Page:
Dancers at Crow Fair in 1941
Montana State Bobcats football at Bobcat Stadium (Montana State University), Bozeman
Lone Mountain at Big Sky Ski Resort
The Big Sky Resort
The Palisades area on the north end of the ski area at Red Lodge Mountain Resort
Guided snowmobile tours in Yellowstone Park
Yellowstone Airport, West Yellowstone, Montana
Treemap of the popular vote by county, 2016 presidential election

It is bordered by Idaho to the west; North Dakota and South Dakota to the east; Wyoming to the south; and by the Canadian provinces of Alberta, British Columbia, and Saskatchewan to the north.


State in the Midwestern region of the United States, bordered by the Mississippi River to the east and the Missouri River and Big Sioux River to the west.

Excavation of the 3,800-year-old Edgewater Park Site
Iowa in 1718 with the modern state area highlighted
Iowa Territorial Seal
Bellevue along the Mississippi, 1848
Topography of Iowa, with counties and major streams
DeSoto Lake at DeSoto National Wildlife Refuge
Landforms of Iowa, based on Prior (1991)
Köppen climate types of Iowa, using 1991-2020 climate normals.
Iowa annual rainfall, in inches
Percent population changes by counties in Iowa, 2000–2009. Dark green counties have gains of more than 5%.
Iowa population density map
Population age comparison between rural Pocahontas County and urban Polk County, illustrating the flight of young adults (red) to urban centers in Iowa
Amana Colonies were founded by German Pietists.
The Christina Reiman Butterfly Wing at Iowa State University, Ames
Skyline of Des Moines, Iowa's capital and largest city
Old Capitol, Iowa City
Inside the Davenport Skybridge
Brucemore, Cedar Rapids, Iowa
Historic Fourth Street, Sioux City
Loess Hills east of Mondamin
The Iowa Great Lakes located primarily in Dickinson County, in the northwestern section of Iowa near the Minnesota border.
Ruins of historic Fort Atkinson
Wood-heated floating sauna on the farm pond
Iowa gross state products by industry, 2009
Harvesting corn in Jones County
Farm in rural Northwest Iowa
Central Iowa cornfield and dairy in June
Mural in Mt. Ayr Post Office, "The Corn Parade" by Orr C. Fischer, commissioned as part of the New Deal
Ethanol plant under construction in Butler County
Wind turbines near Williams
Palmer Chiropractic College in Davenport is the first school of chiropractic in the world.
Iowa's major interstates, larger cities, and counties
The Iowa State Capitol in Des Moines, completed in 1886, is the only state capitol in the United States to feature five domes, a central golden dome surrounded by four smaller ones. It houses the Iowa General Assembly, comprising the Iowa House of Representatives and Iowa Senate.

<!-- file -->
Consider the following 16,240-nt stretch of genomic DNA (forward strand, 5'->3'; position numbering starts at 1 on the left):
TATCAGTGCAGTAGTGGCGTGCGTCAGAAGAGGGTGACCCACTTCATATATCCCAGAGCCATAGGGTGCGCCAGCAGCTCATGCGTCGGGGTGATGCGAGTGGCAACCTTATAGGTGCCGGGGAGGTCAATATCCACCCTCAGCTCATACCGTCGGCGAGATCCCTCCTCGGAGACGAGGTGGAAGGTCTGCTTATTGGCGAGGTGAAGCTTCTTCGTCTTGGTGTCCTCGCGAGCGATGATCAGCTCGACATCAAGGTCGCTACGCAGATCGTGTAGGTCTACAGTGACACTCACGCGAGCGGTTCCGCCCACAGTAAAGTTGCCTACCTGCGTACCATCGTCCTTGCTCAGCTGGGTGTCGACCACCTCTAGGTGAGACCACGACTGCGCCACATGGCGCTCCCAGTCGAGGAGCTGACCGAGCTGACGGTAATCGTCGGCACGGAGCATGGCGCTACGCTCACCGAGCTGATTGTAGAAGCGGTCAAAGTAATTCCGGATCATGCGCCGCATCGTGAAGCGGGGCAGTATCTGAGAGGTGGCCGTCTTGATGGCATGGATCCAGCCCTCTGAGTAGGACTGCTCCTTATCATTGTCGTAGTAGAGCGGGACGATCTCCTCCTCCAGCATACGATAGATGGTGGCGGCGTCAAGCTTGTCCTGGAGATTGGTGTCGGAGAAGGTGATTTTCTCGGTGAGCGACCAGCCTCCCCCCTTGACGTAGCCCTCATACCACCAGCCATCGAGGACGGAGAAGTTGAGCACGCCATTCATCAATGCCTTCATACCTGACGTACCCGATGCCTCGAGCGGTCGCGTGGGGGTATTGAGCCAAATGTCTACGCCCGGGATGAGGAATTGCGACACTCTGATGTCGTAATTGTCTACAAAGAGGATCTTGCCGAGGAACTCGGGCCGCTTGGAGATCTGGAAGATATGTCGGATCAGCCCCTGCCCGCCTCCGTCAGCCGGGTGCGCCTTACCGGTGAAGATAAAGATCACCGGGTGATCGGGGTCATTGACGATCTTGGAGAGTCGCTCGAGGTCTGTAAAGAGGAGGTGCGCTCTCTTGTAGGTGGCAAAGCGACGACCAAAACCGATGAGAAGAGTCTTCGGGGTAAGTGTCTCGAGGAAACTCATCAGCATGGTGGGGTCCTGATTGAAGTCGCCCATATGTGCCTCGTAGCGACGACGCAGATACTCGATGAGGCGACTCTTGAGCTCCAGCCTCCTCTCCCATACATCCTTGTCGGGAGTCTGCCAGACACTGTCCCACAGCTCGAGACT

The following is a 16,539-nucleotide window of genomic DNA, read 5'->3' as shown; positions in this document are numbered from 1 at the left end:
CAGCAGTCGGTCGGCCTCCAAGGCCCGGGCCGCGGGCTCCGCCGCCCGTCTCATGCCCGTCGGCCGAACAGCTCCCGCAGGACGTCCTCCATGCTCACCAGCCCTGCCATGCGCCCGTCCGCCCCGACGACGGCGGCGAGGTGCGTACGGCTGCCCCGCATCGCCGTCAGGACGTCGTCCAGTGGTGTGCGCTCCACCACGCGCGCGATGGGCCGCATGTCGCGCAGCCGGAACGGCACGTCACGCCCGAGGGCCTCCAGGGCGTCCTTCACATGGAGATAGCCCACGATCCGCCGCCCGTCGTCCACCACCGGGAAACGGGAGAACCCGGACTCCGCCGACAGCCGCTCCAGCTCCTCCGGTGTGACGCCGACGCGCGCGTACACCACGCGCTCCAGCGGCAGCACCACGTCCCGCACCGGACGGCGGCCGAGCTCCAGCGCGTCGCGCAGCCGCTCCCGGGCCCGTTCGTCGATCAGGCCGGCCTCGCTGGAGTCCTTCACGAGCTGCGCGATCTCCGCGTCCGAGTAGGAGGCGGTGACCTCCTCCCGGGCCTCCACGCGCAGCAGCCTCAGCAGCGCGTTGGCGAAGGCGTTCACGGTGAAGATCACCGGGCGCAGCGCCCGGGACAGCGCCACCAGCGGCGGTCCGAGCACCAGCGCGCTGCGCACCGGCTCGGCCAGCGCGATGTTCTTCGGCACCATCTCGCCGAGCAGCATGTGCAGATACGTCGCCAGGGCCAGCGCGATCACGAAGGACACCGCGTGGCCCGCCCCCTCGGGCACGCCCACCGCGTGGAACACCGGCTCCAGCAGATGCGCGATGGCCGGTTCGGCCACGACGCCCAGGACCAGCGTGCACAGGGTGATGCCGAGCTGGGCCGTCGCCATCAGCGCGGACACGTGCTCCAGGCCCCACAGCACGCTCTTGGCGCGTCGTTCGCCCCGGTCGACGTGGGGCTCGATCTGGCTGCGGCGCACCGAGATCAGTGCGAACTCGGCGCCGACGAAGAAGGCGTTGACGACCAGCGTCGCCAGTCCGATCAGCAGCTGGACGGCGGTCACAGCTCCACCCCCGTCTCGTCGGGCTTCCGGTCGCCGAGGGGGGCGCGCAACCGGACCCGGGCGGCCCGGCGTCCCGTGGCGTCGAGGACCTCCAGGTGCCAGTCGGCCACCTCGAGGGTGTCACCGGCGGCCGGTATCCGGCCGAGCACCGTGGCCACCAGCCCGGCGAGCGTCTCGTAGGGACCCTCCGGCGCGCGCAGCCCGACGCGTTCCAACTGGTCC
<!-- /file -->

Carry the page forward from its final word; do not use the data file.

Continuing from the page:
The Iowa Supreme Court, across from the capitol, is the state's highest court.
Samuel J. Kirkwood, founder of the Iowa Republican Party, abolitionist, and Iowa's Civil War Governor
The Union Block building, Mount Pleasant, scene of early civil rights and women's rights activities
Schaeffer Hall (University of Iowa, Iowa City)
Riverside's "favorite son"
South End Zone of Iowa State University's Jack Trice Stadium in Ames, IA.
Modern Woodmen Park is home to the Quad Cities baseball team.
President Herbert Hoover
Vice President Henry Wallace

It is bordered by six states: Wisconsin to the northeast, Illinois to the east and southeast, Missouri to the south, Nebraska to the west, South Dakota to the northwest, and Minnesota to the north.


State in the Mountain West subregion of the Western United States.

The first Fort Laramie as it looked before 1840 (painting from memory by Alfred Jacob Miller)
A backcountry road in the Sierra Madre Range of southeastern Wyoming, near Bridger Peak
Köppen climate types of Wyoming, using 1991-2020 climate normals.
On Interstate 80, leaving Utah
Autumn in the Bighorn Mountains
Teton Range
Green River valley
An enlargeable map of the 23 counties of Wyoming
Since 2016, Wyoming license plates feature Squaretop Mountain in the background
Cheyenne, Wyoming
Casper, Wyoming
Rock Springs, Wyoming
Evanston, Wyoming
Rawlins, Wyoming
Wyoming is home to 12 ski resorts, including Grand Targhee and Jackson Hole.
Wind farm in Uinta County
North Antelope Rochelle Mine, the largest estimated coal mine reserve in the world, as of 2013
A natural gas rig west of the Wind River Range
Major highways of Wyoming
Wind River Canyon
Wyoming terrain map
National Park Service sites map
The largest population centers are Cheyenne (southeast) and Casper.
Wyoming State Capitol building, Cheyenne
State flower of Wyoming: Indian paintbrush
The Rocky Mountain Herbarium at the University of Wyoming
Yellowstone National Park
Devils Tower National Monument
Thunder Basin National Grassland
Seedskadee National Wildlife Refuge

Wyoming is bordered by Montana to the north and northwest, South Dakota and Nebraska to the east, Idaho to the west, Utah to the southwest, and Colorado to the south.